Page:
What is the experience of emptiness like? At the beginning level of physical body and mind, emptiness means that one does not identify with any experience whatsoever. Any sight, sound, or other sense is recognized and honored for what it is, but it is not clung to. Similarly, all thoughts and feelings are also taken in this way--as being real and valuable, but not as being in one's possession so that one does not cling to the experience of them. It is as if all experiences, whether external (in the world "out there") or internal (inner thoughts, hopes, feelings, and desires), are viewed as clouds passing by. The reality is the sky, which the clouds float by in. And if the sky is noticed, it too is taken as just another cloud wafting by. The result of this amazing relation to one's experience is an enormous sense of relief, peace, and clarity. At first it seems that one will die if one doesn't cling to experience, but after awhile it becomes apparent that one continues to live on anyway. We are more than just the experiences that we engage in.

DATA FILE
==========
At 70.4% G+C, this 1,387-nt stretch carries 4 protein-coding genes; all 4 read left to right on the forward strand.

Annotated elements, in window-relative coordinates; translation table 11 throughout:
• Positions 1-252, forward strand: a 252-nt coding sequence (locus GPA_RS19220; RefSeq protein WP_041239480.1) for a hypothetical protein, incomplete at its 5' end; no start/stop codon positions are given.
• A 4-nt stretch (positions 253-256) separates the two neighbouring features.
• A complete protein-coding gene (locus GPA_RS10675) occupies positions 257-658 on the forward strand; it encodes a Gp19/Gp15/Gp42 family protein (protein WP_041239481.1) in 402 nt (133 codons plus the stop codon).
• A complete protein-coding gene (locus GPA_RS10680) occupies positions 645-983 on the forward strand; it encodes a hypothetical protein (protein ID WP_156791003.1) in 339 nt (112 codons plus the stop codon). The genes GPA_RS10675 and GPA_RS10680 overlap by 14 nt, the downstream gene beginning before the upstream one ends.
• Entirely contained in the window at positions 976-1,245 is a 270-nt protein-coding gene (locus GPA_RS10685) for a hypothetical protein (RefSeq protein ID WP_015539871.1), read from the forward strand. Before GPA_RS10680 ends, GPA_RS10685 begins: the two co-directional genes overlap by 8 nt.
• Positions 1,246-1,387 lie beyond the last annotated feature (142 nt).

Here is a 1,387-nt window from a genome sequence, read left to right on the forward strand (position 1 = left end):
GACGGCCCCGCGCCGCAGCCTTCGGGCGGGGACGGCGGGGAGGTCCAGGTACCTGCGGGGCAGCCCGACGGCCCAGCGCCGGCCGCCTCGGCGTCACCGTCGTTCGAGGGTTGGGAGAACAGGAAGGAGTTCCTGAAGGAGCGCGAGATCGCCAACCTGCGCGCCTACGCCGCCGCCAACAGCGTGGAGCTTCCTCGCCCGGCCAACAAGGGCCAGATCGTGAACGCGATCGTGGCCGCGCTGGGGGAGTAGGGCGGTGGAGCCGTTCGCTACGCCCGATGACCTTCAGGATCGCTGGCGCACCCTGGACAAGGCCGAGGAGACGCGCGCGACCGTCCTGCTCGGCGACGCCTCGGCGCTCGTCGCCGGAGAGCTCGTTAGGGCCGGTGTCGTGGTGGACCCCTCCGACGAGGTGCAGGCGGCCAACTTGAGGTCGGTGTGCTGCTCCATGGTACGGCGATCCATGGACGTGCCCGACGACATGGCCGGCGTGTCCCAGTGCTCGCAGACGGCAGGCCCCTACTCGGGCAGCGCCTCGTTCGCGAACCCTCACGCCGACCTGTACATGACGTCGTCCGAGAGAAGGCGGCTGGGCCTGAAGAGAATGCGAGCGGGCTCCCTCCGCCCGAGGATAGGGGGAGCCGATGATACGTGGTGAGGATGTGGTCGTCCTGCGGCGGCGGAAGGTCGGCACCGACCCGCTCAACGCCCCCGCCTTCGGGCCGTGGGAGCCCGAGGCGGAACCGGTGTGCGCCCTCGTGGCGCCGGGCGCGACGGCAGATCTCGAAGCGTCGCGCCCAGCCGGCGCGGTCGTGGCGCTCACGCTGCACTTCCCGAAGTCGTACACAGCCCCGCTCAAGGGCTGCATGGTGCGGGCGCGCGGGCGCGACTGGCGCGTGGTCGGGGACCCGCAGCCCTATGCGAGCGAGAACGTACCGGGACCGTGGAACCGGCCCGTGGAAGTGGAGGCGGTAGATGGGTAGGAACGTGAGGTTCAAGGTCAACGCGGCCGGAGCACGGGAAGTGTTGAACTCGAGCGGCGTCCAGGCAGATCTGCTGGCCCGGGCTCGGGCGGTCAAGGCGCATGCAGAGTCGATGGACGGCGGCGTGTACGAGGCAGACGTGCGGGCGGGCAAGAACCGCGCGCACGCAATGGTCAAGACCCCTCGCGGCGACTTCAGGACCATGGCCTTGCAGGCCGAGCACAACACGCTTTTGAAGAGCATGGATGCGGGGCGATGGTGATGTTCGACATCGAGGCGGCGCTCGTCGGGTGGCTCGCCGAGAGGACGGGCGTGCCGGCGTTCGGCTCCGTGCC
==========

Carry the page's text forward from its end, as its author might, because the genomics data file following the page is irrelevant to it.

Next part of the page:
The same process applies at progressively more subtle levels of experience. The contents of experience become more and more amazing and wonderful (to our normal way of thinking) but the most skilful way of relating to them still remains the practice of mindfulness (emptiness meditation). So once a yogi creates an astral body and can experience reality at that level, he or she works at non-identification with the astral body. And similarly, once a Truth Body exists, meditation on its emptiness continues as well.